It’s Been Awhile

Geeze. I knew I was slacking on the blog posts, but not blogging since September? My bad.

I have a good excuse though, don’t worry.

This blog post is going to be a long one because we have a lot of catching up to do. So go brew some tea and come on back.

The Fall went by for me in the blink of an eye. After my meeting at Sunnybrook with Dr. Law, I was then sent a referral to meet with Dr. Ian McGilvary over at Princess Margaret. He is a renowned liver transplant surgeon who is used to performing very complicated surgeries involving the liver and the ducts and arteries surrounding. So our meeting went well I guess, we discussed surgery and the complications surrounding it. Even though I have had three major liver surgeries in the past, he let me know this one would be the biggest and the most complex. It involved removing another section of my liver as well as my bile duct and artery, and then reconstructing them using a vein from the leg and a part of my intestine. So I began mentally processing all of this and was on board with the surgery even though I was terribly scared. However, like all things in my life, it wasn’t going to be that easy. I had to go have a PET scan in order to firm up the exact placement of these liver mets. Sure enough, the PET scan found something. Which is CRAZY because I just had one only two months prior. An eight centimeter tumour was discovered on my right ovary. Surgery was cancelled yet again and chemo was now indefinite. Awesome.

Now, let’s rewind a bit here. Just before my PET scan in October I started to feel off. Couldn’t really nail it down but I wasn’t feeling like myself. I chumed it up to the stress of everything going on and just figured it would go away. My PET scan was performed at Princess Margaret and this is only important information because every hospital seems to have different ways of performing the same scan. So I drank the toxic chemicals, sat for an hour waiting for them to get all up inside of me, and then had my scan. The next day I woke up and went to the washroom as per usual, but noticed my urine was a stark yellow colour. I thought maybe this was me peeing out the chemicals and that it would go away. I drank lots of water and throughout the day it didn’t change, it also was thicker than regular urine. Which don’t ask me how I know that. I can’t explain the feeling but trust me you can just tell. So a few days pass and I mention it to Chris, who is positive that I must just be dehydrated. So I did a test. I drank glass upon glass of water that morning. When I used to track the PH levels in my urine I became quite familiar with how my body and pee change colour when I drink a lot of water, so I knew what to expect. Sure enough after copious amounts of water, no colour change. It was still brighter than anything I’ve seen before.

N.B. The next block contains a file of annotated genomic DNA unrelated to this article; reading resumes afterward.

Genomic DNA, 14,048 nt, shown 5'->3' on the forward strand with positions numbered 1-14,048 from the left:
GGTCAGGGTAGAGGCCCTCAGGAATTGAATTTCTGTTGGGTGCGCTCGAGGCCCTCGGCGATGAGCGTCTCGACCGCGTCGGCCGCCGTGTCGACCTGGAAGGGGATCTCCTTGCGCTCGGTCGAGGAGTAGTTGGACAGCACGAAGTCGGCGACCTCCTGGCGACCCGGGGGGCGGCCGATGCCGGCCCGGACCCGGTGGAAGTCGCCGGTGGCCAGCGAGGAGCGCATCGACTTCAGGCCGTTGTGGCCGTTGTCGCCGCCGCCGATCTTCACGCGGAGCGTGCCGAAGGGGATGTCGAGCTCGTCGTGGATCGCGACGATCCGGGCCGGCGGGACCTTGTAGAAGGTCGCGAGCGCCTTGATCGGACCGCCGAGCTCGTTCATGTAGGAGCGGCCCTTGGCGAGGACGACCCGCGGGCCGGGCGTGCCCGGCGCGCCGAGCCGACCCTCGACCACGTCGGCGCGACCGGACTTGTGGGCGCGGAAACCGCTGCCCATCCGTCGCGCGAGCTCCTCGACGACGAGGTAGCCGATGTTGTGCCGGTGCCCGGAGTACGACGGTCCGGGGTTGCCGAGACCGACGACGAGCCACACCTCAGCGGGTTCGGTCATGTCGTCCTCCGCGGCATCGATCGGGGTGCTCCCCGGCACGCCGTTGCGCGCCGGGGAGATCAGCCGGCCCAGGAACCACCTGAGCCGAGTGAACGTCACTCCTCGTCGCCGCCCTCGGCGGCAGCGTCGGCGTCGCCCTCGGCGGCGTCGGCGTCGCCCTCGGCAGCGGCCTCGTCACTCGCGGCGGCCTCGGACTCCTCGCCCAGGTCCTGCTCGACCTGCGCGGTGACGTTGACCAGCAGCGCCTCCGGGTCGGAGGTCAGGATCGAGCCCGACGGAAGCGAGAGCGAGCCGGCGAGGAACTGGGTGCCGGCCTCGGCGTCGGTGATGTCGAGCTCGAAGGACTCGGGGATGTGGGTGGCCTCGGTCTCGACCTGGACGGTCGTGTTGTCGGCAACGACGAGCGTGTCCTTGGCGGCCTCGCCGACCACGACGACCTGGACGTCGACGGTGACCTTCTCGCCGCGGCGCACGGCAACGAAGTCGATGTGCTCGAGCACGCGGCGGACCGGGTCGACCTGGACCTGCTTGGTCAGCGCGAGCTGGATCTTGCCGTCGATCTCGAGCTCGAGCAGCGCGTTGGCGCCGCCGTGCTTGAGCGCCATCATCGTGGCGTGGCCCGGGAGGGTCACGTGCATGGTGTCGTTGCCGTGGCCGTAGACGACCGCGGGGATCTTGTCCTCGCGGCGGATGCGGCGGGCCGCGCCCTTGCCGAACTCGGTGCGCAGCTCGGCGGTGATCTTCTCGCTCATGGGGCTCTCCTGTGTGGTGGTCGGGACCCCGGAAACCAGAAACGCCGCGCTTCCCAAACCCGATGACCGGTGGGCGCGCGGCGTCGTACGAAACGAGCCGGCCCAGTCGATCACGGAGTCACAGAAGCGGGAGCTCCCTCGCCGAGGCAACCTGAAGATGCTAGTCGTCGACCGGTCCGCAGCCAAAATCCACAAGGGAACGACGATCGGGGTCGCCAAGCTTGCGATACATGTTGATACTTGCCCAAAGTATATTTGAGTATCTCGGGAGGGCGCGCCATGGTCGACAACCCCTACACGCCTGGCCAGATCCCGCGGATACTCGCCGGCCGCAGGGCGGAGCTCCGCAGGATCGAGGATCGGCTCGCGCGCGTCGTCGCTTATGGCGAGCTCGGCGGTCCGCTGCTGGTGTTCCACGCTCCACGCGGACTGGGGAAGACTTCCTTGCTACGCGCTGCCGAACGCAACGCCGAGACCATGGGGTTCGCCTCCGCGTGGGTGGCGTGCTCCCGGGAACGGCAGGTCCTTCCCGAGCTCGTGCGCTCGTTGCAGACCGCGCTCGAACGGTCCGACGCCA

One quick Google search to “extreme yellow urine” brought up the idea that it could be bilirubin – which is what your bile duct in your liver filters out. Uh oh. So to my family doctor we went. A blood and urine test was done and we waited on the results which she said would take a few days. Well during those days I became much worse. I couldn’t eat, was nauseous and throwing up. Something was wrong. So we went to my local hospital emergency room to find out what the hell was going on. Seven hours later, they said yes there was bilirubin in my blood and urine, but because of my many surgeries they didn’t want to do anything further with me. They let me know I should call my doctors at my main hospital to fill them in. Great, thanks for wasting my time. Oh and this was on a Friday might I add, so I would have to go the weekend without any help or answers. As the days went on I was feeling worse and worse. It was hard to even keep liquids down. Finally Monday came and I called Dr. Jayaraman’s office first thing and let them know what was going on. They called me back an hour later letting me know I would most likely need a stent put in my bile duct, because the tumour attached to it was probably compressing it closed. That Thursday I was back at the Ajax hospital for my stent procedure, and Friday I actually felt better. We ended up having to go to Toronto that day to meet with Dr. McGilvary which is where he told me about my ovary tumour. By the way, when bilirubin is in your blood and urine it is called being jaundice. I was definitely yellow due to the die in my blood and looked like a Simpson character.